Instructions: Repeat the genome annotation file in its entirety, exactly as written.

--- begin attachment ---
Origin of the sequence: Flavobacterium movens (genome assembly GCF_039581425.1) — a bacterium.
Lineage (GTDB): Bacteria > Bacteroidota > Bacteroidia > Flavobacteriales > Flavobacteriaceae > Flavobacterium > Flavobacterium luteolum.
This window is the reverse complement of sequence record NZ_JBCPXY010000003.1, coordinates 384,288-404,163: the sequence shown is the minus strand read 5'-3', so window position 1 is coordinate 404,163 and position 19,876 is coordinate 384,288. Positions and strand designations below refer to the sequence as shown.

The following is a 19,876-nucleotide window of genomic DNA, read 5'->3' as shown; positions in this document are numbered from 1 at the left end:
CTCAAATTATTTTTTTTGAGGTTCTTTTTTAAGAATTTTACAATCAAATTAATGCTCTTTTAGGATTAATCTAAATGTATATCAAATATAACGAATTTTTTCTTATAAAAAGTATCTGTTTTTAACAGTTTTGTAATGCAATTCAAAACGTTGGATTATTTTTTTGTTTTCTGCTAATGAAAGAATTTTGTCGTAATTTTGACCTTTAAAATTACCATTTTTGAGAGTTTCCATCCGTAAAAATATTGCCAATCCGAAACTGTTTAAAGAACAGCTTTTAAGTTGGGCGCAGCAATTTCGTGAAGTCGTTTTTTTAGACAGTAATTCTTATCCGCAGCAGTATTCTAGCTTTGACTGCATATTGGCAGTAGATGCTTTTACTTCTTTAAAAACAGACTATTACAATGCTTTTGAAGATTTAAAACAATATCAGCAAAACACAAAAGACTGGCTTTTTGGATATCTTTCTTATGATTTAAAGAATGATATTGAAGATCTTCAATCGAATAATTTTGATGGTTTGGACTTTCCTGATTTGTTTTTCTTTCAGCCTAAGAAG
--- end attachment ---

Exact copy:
Origin of the sequence: Flavobacterium movens (genome assembly GCF_039581425.1) — a bacterium.
Lineage (GTDB): Bacteria > Bacteroidota > Bacteroidia > Flavobacteriales > Flavobacteriaceae > Flavobacterium > Flavobacterium luteolum.
This window is the reverse complement of sequence record NZ_JBCPXY010000003.1, coordinates 384,288-404,163: the sequence shown is the minus strand read 5'-3', so window position 1 is coordinate 404,163 and position 19,876 is coordinate 384,288. Positions and strand designations below refer to the sequence as shown.

The following is a 19,876-nucleotide window of genomic DNA, read 5'->3' as shown; positions in this document are numbered from 1 at the left end:
CTCAAATTATTTTTTTTGAGGTTCTTTTTTAAGAATTTTACAATCAAATTAATGCTCTTTTAGGATTAATCTAAATGTATATCAAATATAACGAATTTTTTCTTATAAAAAGTATCTGTTTTTAACAGTTTTGTAATGCAATTCAAAACGTTGGATTATTTTTTTGTTTTCTGCTAATGAAAGAATTTTGTCGTAATTTTGACCTTTAAAATTACCATTTTTGAGAGTTTCCATCCGTAAAAATATTGCCAATCCGAAACTGTTTAAAGAACAGCTTTTAAGTTGGGCGCAGCAATTTCGTGAAGTCGTTTTTTTAGACAGTAATTCTTATCCGCAGCAGTATTCTAGCTTTGACTGCATATTGGCAGTAGATGCTTTTACTTCTTTAAAAACAGACTATTACAATGCTTTTGAAGATTTAAAACAATATCAGCAAAACACAAAAGACTGGCTTTTTGGATATCTTTCTTATGATTTAAAGAATGATATTGAAGATCTTCAATCGAATAATTTTGATGGTTTGGACTTTCCTGATTTGTTTTTCTTTCAGCCTAAGAAG